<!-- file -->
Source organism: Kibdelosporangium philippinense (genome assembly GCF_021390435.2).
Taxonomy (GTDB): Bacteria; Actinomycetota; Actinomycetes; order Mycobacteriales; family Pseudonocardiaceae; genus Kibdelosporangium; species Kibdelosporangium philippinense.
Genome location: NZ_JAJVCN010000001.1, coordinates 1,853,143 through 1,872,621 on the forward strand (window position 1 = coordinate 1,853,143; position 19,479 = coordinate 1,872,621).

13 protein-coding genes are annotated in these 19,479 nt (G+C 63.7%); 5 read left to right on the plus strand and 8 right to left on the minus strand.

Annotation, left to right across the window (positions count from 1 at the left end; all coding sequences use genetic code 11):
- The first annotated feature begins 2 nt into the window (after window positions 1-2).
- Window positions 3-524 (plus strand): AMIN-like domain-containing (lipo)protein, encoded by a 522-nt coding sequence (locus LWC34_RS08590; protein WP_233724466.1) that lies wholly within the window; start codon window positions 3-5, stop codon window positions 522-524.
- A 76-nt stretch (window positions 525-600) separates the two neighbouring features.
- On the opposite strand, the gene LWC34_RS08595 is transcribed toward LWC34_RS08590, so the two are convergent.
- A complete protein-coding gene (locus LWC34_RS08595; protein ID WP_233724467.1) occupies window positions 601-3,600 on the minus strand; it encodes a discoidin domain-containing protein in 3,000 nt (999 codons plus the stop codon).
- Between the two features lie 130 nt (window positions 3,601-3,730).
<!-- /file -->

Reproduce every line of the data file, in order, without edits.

Source organism: Kibdelosporangium philippinense (genome assembly GCF_021390435.2).
Taxonomy (GTDB): Bacteria; Actinomycetota; Actinomycetes; order Mycobacteriales; family Pseudonocardiaceae; genus Kibdelosporangium; species Kibdelosporangium philippinense.
Genome location: NZ_JAJVCN010000001.1, coordinates 1,853,143 through 1,872,621 on the forward strand (window position 1 = coordinate 1,853,143; position 19,479 = coordinate 1,872,621).

13 protein-coding genes are annotated in these 19,479 nt (G+C 63.7%); 5 read left to right on the plus strand and 8 right to left on the minus strand.

Annotation, left to right across the window (positions count from 1 at the left end; all coding sequences use genetic code 11):
- The first annotated feature begins 2 nt into the window (after window positions 1-2).
- Window positions 3-524 (plus strand): AMIN-like domain-containing (lipo)protein, encoded by a 522-nt coding sequence (locus LWC34_RS08590; protein WP_233724466.1) that lies wholly within the window; start codon window positions 3-5, stop codon window positions 522-524.
- A 76-nt stretch (window positions 525-600) separates the two neighbouring features.
- On the opposite strand, the gene LWC34_RS08595 is transcribed toward LWC34_RS08590, so the two are convergent.
- A complete protein-coding gene (locus LWC34_RS08595; protein ID WP_233724467.1) occupies window positions 601-3,600 on the minus strand; it encodes a discoidin domain-containing protein in 3,000 nt (999 codons plus the stop codon).
- Between the two features lie 130 nt (window positions 3,601-3,730).